In the VUV photocatalysis, the HCHO can be decomposed both in gas phase via VUV photochemical process and on the photocatalyst surface via UV254 nm excited photocatalysis [810]. So the presence of photocatalysts under VUV irradiation can remarkably increase the oxidation rate of VOCs. However, in the VUV photocatalysis of HCHO, only minor improvement of HCHO removal is observed by modifying TiO2 films with noble metals. This may be attributed to that most of HCHO molecules are decomposed in gas phase not on the photocatalyst surface.

However, the removal ratio of ozone byproduct increases from 14.3% (TiO2) to 32~52% (Au, Pd, or Pt-TiO2) with an enhancement of 2.3~3.6-folds (Table 1). At the same time, the outlet O3 concentration can keep almost at a same level for a long steady-state period for noble metal modified TiO2, but it gradually rises in the case of pure TiO2. The result suggests that ozone byproduct can be in  situ photocatalytically decomposed in the photoreactor, and modification of TiO2 films with noble metals can both enhance the photodegradation of O3 and alleviate the catalyst deactivation. The results reveal that simultaneous removal of low concentration HCHO and O3 byproduct is surly feasible in the VUV photocatalysis when TiO2 films are modified with Pt, Au, or Pd NPs.

3.3. Comparison of HCHO Degradation in Long-Term VUV Photocatalysis, O3 + UV254 nm Photocatalysis and UV254 nm Photocatalysis

Figures 4(a) and 5 show the outlet concentrations of HCHO versus irradiation time in the O3 + UV254 nm and UV254 nm photocatalysis, respectively. As shown in Figures 4(a) and 5 and Table 1, the outlet concentration of HCHO reaches 125~178 ppbv in the O3 + UV254 nm photocatalysis and 190~260 ppbv in the UV254 nm photocatalysis, while it is just 10~45 ppbv in the VUV photocatalysis when the same photocatalyst is used. The reaction rate of HCHO oxidation in the VUV photocatalysis is ca. 1.4 times and 2 times higher than that in the O3 + UV254 nm and UV254 nm photocatalysis, respectively. As listed in Table 1, the HCHO degradation rate in the VUV photolysis (without photocatalyst) has been much higher than that in the O3 + UV254 nm or UV254 nm photocatalysis. Obviously, the VUV photochemical process in gas phase makes great contribution in the oxidation of HCHO molecules in the VUV photocatalysis.

fig4
Figure 4: Time courses for the outlet concentration of formaldehyde (a) and ozone (b) with irradiation time in the 35 h O3 + UV254 nm photocatalysis.
174862.fig.005
Figure 5: Time courses for the outlet concentration of formaldehyde with irradiation time in the 35 h UV254 nm photocatalysis.

Additionally, the stability of the outlet HCHO concentration in the long-term VUV photocatalysis is also very different from that in the O3 + UV254 nm or UV254 nm photocatalysis. The HCHO concentration gradually rises up, while the reaction time exceeds 25 h in the O3 + UV254 nm or UV254 nm photocatalysis (Figures 4(a) and 5), while it remains at a very low level in the VUV photocatalysis (Figure 3). Due to the lower degradation rate of HCHO in the O3 + UV254 nm or UV254 nm photocatalysis, the reaction intermediates combined with adsorbed HCHO molecules may persistently accumulate on the catalyst surfaces, which leads to observed catalyst deactivation. Nevertheless, the degradation behaviour under VUV irradiation suggests that no catalyst deactivation occurs in the VUV photocatalysis regardless of modification of TiO2. Due to abundant reactive species generated in gas phase, the oxidation of reaction intermediates and HCHO should been significantly enhanced under VUV irradiation. Therefore, the carbon accumulation on the catalyst could be alleviated even the HCHO gas is continuously introduced with very short residence time. The results in this study are highly consistent with the previously observed long lifetime of the photocatalysts under VUV irradiation [810].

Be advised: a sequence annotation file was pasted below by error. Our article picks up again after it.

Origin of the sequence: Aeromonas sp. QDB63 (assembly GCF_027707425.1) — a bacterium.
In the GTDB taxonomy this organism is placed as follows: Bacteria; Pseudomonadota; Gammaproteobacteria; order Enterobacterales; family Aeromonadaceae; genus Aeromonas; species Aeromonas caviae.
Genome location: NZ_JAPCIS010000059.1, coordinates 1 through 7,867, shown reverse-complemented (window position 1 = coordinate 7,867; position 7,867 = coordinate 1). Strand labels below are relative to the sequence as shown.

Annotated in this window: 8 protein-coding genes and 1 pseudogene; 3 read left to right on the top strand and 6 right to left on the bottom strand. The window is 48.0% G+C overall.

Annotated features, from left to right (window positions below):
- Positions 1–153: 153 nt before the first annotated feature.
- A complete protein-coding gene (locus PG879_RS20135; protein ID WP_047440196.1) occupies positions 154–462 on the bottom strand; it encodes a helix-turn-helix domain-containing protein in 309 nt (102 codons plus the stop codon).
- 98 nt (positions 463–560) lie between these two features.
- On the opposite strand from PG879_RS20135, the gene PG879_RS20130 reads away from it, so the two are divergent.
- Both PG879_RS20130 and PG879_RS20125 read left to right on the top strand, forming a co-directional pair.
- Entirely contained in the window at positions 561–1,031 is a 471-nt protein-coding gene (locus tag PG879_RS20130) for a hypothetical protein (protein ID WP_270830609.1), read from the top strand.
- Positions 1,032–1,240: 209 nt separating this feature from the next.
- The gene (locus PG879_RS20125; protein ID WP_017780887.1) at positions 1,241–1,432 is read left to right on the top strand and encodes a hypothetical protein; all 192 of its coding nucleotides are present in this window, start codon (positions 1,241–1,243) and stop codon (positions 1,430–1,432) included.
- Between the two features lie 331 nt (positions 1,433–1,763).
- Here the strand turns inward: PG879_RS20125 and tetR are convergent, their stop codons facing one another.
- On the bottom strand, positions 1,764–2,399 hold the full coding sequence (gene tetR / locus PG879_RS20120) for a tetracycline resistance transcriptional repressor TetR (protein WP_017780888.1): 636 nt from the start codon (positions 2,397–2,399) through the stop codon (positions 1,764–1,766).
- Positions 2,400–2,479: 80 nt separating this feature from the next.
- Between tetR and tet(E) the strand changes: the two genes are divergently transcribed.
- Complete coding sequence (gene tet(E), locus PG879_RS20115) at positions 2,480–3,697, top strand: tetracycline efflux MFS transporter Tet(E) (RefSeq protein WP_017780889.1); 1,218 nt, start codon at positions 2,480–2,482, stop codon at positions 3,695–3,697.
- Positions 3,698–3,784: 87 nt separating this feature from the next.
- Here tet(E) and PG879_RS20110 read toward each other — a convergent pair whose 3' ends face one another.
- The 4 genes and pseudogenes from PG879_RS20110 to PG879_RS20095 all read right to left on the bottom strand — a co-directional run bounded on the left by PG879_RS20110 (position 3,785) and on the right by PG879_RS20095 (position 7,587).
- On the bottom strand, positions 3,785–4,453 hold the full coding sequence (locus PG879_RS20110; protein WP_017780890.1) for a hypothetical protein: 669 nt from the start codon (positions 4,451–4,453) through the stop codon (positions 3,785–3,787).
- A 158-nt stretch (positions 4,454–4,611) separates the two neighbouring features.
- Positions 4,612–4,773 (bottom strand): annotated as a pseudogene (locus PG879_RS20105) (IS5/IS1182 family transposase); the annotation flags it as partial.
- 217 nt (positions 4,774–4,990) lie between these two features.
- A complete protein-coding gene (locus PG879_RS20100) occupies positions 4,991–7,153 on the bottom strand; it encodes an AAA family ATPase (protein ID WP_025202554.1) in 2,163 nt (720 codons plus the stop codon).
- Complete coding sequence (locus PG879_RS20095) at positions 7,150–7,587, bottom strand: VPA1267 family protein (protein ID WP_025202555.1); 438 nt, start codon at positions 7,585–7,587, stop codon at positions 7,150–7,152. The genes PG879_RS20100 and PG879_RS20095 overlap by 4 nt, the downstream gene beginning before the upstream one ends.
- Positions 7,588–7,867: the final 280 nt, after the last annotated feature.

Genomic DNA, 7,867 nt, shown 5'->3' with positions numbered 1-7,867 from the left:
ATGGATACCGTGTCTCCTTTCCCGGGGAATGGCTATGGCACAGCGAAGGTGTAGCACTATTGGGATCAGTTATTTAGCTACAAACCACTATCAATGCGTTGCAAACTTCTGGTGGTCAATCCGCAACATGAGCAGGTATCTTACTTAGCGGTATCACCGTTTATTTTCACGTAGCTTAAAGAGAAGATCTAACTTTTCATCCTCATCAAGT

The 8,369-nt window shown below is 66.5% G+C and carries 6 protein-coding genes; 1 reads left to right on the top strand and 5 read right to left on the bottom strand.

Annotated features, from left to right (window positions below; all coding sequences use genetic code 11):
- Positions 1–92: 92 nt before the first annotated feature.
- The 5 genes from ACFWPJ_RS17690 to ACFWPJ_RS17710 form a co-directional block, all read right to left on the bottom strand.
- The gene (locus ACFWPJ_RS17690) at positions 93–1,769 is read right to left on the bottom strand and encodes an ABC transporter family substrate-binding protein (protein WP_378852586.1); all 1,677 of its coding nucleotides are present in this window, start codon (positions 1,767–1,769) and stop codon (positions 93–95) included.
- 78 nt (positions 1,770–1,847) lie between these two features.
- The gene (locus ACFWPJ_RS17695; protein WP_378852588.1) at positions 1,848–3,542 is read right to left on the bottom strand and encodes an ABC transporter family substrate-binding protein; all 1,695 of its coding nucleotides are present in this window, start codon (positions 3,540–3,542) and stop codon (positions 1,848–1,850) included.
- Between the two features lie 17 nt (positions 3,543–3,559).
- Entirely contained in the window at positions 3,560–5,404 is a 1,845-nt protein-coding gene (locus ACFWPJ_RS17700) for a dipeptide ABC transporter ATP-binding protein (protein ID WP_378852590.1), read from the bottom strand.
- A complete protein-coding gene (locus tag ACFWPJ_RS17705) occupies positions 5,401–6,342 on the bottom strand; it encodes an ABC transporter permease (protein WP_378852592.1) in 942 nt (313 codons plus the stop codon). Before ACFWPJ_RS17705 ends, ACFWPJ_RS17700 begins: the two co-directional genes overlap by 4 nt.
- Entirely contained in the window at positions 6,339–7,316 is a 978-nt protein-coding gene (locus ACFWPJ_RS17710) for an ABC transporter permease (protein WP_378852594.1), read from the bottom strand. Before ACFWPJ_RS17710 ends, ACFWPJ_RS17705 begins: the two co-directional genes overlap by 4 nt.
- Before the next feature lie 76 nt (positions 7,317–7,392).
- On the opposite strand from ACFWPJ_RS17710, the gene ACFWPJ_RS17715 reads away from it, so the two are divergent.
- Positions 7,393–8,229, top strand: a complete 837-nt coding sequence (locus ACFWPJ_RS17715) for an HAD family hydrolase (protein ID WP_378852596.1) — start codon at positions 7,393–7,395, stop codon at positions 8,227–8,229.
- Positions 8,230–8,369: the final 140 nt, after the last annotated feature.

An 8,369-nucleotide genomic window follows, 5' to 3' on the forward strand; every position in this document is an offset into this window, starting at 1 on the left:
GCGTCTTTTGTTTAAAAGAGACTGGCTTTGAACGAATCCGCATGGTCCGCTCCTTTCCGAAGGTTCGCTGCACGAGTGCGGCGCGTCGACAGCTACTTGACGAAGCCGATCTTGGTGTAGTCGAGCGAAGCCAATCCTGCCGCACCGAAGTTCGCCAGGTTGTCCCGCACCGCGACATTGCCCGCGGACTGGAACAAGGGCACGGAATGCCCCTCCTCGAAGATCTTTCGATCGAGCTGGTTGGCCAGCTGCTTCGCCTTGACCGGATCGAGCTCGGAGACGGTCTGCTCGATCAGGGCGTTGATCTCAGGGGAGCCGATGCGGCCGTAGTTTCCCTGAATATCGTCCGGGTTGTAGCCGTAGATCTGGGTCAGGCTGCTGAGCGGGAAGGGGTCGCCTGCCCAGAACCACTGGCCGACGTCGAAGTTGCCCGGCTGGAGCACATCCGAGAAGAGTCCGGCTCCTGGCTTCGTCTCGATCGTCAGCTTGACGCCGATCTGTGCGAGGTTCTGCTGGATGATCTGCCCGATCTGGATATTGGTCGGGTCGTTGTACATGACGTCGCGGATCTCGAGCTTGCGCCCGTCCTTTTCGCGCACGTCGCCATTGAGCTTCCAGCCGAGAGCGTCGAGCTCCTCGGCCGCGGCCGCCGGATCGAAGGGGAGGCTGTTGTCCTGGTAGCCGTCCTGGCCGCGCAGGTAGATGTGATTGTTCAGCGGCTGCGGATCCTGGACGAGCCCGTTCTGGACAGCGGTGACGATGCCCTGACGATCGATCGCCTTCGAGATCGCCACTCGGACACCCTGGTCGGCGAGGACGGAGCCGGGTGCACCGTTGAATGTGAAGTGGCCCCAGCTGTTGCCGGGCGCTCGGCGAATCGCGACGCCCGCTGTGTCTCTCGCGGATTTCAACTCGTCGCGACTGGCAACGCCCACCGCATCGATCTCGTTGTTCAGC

While the HCHO concentration is at a typical indoor level, the film-diffusional resistance at the interface of gas phase and catalyst film becomes very large, leading to remarkable decrease of HCHO degradation rate in the UV254 nm photocatalysis [22]. Until now, it is still a great challenge for UV254 nm photocatalysis using semiconductor films to effectively decompose low concentration HCHO, while the gas residence time becomes short enough to several seconds [2224]. In this study, the results indicate that the VUV photocatalysis cannot only rapidly decompose HCHO vapor with low concentration but also avoid the deactivation of the photocatalysts. Therefore, it can be anticipated that the VUV photocatalysis is an alternative method to efficiently decompose indoor VOCs.

3.4. Enhanced Effects of Deposited Noble Metals on the Decomposition of HCHO and Ozone

As shown in Table 1, deposition of noble metals (Pt or Au) on TiO2 surface actually increases the decomposition rate of HCHO in the VUV, O3 + UV254 nm or UV254 nm photocatalysis. For the ozone decomposition, all of these three noble metal NPs (Pt, Au, or Pd) can have evident positive role. Especially, the removal ratio of HCHO increases from 57.4% (TiO2) to ca. 68% (Pt, or Au-TiO2) and that of O3 augments from 37.8% (TiO2) to 72.1% (Pt-TiO2) in the O3 + UV254 nm photocatalysis. In the UV254 nm photocatalysis, the reaction rate of HCHO oxidation increases from 0.57 mg/m3·min (TiO2) to 0.89 mg/m3·min (Pt-TiO2). However, deposition of Pd NPs in form of PdO seems to be deleterious to HCHO oxidation in the UV254 nm photocatalysis (Figure 5).